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Jerry Garcia, the Allman Brothers and Me
Celebrating Jerry Garcia on the 28th anniversary of his passing with some memories of seeing the ABB on the night he died, and more...
My fourth book, Brothers and Sisters: the Allman Brothers Band and The Album That Defined The 70s, contains what I believe is the most extensive exploration of the relationship between the Grateful Dead and the Allman Brothers Band. It was really fun and exciting to explore it, and it got me thinking heavily about the day that Jerry Garcia died, August 9, 1995, when I saw the Allman Brothers Band at the Jones Beach Music Theater.
The book was published on July 25th and became a New York Times instant bestseller, debuting at #7 on the Non Fiction hardcover list. Thank you for your support. If you don’t have it yet, you can buy it anywhere books are sold, including Amazon, of course. Signed copies are available via Words or The Big House Museum. Words copies can be personalized. Put that info in the comments section.
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On August 9, 1995, the day that Jerry Garcia died, the Allman Brothers Band played at Jones Beach. I was there. I got out to the island a little later than I intended because I stayed in the Guitar World office to crash out a one page obituary to go in the first page of the Tuneups section. The issue was already at the printer. We did a full obit and lesson the next month.
I was still early enough to hang backstage pre-show and it was a weird, heavy atmosphere. Kirk West, a longtime Deadhead, was bereft. Chris Robinson was there, in full bearded hippie papa mode. The Crowes had played there the night before and he and Marc Ford were walking around telling everyone about how they had all gone down to the water and watched a giant seal or sea lion take its last gasps of breath. It felt now like an omen or message, he told everyone who would listen.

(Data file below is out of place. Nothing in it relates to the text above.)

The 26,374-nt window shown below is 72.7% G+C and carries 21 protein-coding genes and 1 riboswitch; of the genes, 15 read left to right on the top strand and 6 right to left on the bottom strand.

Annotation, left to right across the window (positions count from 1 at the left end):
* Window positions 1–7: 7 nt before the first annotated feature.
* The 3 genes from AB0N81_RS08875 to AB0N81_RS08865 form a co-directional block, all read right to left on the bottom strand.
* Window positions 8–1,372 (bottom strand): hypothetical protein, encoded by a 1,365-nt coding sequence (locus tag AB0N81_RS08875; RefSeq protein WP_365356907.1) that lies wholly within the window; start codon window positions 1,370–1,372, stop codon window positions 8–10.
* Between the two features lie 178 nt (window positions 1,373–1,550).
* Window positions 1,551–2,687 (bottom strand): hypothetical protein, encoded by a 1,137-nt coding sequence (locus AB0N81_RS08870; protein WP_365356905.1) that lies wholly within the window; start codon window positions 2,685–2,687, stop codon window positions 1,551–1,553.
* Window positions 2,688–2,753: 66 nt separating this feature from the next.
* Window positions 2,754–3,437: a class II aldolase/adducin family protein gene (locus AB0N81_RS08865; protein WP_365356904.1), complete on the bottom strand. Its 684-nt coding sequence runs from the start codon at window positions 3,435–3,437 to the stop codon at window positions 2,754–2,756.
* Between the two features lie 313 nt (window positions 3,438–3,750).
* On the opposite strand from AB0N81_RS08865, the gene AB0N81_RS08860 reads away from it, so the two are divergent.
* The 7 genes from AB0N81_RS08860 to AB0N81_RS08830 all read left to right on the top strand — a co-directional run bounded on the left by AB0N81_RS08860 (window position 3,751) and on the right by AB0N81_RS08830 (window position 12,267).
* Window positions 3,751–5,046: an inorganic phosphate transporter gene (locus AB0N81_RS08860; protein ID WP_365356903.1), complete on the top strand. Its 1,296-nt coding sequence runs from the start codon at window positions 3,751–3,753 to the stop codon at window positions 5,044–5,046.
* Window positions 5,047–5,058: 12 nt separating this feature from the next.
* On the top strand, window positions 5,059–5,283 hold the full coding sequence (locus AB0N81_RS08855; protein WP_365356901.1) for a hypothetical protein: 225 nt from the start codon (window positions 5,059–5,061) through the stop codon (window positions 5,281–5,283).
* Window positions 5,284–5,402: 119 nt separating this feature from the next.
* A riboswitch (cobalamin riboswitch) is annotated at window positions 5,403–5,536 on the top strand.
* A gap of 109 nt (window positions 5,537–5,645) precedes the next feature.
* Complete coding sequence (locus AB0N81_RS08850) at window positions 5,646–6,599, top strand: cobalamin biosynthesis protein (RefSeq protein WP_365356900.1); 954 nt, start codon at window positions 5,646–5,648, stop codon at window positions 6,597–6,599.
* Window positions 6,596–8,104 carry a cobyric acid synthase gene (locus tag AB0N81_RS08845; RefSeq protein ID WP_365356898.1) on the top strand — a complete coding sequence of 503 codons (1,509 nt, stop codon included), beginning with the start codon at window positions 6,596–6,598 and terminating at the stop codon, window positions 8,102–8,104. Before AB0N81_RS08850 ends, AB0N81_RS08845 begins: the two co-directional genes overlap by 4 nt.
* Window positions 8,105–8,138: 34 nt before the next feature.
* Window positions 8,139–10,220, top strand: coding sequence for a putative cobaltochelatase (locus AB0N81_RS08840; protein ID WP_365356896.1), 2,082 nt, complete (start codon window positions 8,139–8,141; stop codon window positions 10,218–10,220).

I smoked a little and went out to my seat with my friend Harry. I had a little journal with me and I was hitting things down. It was a heavy night for me, between Jerry’s death and wrestling with whether or not to quit my job at GW and move to Michigan, as my wife had a great job offer from The Wall Street Journal in Detroit. I was relying on the music to lead me, as I so often did.
I was lost in thought and the music when these two big lunkheads came and sat down in the empty seats next to us. Big muscle guys. Bond traders who probably took steroids and pumped iron. They lit up big cigars and just started talking like they were in their backyard. I wasn’t having it.
“You’re gonna have to either leave or shut up,” I said. I was never scared of guys pumped up in the gym. I also haven’t been in a fight since I was 14, but I just could not abide their behavior getting in between me and what was happening on stage. I’m not sure what I would have done if they laughed at me, but my tone took care of it anyhow.
They weren’t used to being talked to like this. Looked at each other with surprise, considered telling me to fuck off, saw the insane look in my eyes and the dead seriousness of my statement; which was not a request, and got up and left, never to return.
Four songs into the show, the Allman Brothers Band started to play “Franklin’s Tower” and the place exploded, went absolutely wild. After an extended instrumental jam, with Dickey and Warren both taking extended solos that were clear and moving tributes to Jerry, the band segued into the distinct opening of Betts’ “Blue Sky.” Another crowd explosion. I would find out later this was Warren Haynes’ idea - good one Warren! Later, Warren would write the song “Patchwork Quilt” about Jerry and reference this night - and, of course, he would go on to play with the Dead.
They followed that with “Ain’t Wastin’ Time No More,” Gregg’s moving response to Duane’s passing. It was a perfect choice for the moment. Later, Ford and Robinson came out for “Southbound.” It was a moving and memorable night, certainly one that stands out from the 100-plus Allman Brothers band shows I attended.
In the years since my understanding, respect and love for Jerry has only grown. I’m glad I was there that night. I couldn’t find any video of that night’s “Blue Sky” but here’s a nice version in the same style from a few years later, with Jack Pearson and Oteil. I think Dickey played it that way always after that, and it’s how we play it in Friends of the Brothers, because Andy Aledort played it for a decade with Betts.
My fourth book, Brothers and Sisters: the Allman Brothers Band and The Album That Defined The 70s, was published on July 25th. It was the third straight instant New York Times bestseller, following Texas Flood: The Inside Story of Stevie Ray Vaughan and One Way Out: The Inside History of the Allman Brothers Band. My first book was Big in China: My Unlikely Adventures Raising a Family, Playing the Blues and Becoming a Star in Beijing, about his experiences raising a family in Beijing and touring China with a popular original blues band. It was optioned for a movie by Ivan Reitman’s Montecito Productions. I am also a guitarist and singer who fronts two bands, Big in China and Friends of the Brothers, the premier celebration of the Allman Brothers Band.